Kinshasa sentenced to pay $617 million to DIG OIL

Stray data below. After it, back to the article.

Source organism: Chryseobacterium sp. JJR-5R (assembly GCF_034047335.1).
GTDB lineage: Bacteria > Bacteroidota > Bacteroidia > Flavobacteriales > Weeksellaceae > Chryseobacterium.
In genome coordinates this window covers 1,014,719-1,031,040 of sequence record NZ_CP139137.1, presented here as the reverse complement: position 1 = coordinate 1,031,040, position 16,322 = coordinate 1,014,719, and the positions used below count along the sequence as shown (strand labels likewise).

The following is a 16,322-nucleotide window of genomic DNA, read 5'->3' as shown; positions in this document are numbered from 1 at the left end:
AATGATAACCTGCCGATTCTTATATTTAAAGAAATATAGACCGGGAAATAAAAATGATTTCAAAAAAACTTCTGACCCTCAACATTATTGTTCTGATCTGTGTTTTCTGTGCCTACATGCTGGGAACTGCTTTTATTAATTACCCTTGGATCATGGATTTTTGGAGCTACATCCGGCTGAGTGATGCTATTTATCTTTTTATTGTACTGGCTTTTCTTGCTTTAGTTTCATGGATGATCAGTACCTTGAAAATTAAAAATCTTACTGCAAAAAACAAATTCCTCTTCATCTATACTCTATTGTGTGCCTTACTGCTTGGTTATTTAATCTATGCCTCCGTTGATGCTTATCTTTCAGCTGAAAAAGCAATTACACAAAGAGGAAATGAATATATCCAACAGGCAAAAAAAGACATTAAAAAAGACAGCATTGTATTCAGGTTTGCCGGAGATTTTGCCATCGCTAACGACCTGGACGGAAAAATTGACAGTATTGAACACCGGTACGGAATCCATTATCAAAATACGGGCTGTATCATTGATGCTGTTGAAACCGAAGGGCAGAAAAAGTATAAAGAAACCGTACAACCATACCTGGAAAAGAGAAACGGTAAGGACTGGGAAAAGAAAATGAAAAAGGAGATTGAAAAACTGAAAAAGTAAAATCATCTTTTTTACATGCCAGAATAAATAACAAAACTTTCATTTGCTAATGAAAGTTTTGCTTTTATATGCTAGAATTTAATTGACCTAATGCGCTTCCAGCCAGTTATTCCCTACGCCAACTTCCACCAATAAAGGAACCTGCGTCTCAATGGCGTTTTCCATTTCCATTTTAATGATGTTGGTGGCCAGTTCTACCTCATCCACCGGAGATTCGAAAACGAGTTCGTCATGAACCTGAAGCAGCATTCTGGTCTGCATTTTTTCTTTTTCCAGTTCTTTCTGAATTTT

The Paris-based International Court of Arbitration has ordered the Democratic Republic of Congo to pay US$617 million to the South African company DIG Oil Ltd for failing to honour two oil contracts. The Court alleges that Congo has failed to fulfil its obligations by refusing presidential approval for production-sharing agreements for certain oil blocks in central and eastern Congo. DIG Oil had signed a first contract at the end of 2007 for three blocks located in central Congo, and was part of a consortium of oil companies that had obtained an agreement for a single permit in the east of the country. The South African firm brought an action before the International Court of Arbitration in October 2016, after President Joseph Kabila decided to transfer some of these permits to companies owned by Israeli businessman Dan Gertler. However, according to the financial information website Bloomberg, President Kabila finally signed one of the two contracts in dispute, a few weeks before leaving office, perhaps seeking to avoid the payment of penalties in Congo.